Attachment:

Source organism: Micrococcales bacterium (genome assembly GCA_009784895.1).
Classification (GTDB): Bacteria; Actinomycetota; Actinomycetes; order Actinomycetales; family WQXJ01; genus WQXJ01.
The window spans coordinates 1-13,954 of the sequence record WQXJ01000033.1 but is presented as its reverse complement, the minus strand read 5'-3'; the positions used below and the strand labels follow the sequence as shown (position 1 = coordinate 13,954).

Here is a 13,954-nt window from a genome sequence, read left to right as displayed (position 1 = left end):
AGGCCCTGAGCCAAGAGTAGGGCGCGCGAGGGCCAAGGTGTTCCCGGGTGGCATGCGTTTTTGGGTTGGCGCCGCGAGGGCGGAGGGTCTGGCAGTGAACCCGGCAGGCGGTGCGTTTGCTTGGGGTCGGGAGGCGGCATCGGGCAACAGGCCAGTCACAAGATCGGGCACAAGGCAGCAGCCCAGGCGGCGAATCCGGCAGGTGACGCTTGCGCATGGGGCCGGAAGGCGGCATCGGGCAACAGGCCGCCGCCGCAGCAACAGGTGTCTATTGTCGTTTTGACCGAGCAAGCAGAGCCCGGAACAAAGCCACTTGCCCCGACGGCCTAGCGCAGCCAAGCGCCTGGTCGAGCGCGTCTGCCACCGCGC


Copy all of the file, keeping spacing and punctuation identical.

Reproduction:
Source organism: Micrococcales bacterium (genome assembly GCA_009784895.1).
Classification (GTDB): Bacteria; Actinomycetota; Actinomycetes; order Actinomycetales; family WQXJ01; genus WQXJ01.
The window spans coordinates 1-13,954 of the sequence record WQXJ01000033.1 but is presented as its reverse complement, the minus strand read 5'-3'; the positions used below and the strand labels follow the sequence as shown (position 1 = coordinate 13,954).

Here is a 13,954-nt window from a genome sequence, read left to right as displayed (position 1 = left end):
AGGCCCTGAGCCAAGAGTAGGGCGCGCGAGGGCCAAGGTGTTCCCGGGTGGCATGCGTTTTTGGGTTGGCGCCGCGAGGGCGGAGGGTCTGGCAGTGAACCCGGCAGGCGGTGCGTTTGCTTGGGGTCGGGAGGCGGCATCGGGCAACAGGCCAGTCACAAGATCGGGCACAAGGCAGCAGCCCAGGCGGCGAATCCGGCAGGTGACGCTTGCGCATGGGGCCGGAAGGCGGCATCGGGCAACAGGCCGCCGCCGCAGCAACAGGTGTCTATTGTCGTTTTGACCGAGCAAGCAGAGCCCGGAACAAAGCCACTTGCCCCGACGGCCTAGCGCAGCCAAGCGCCTGGTCGAGCGCGTCTGCCACCGCGC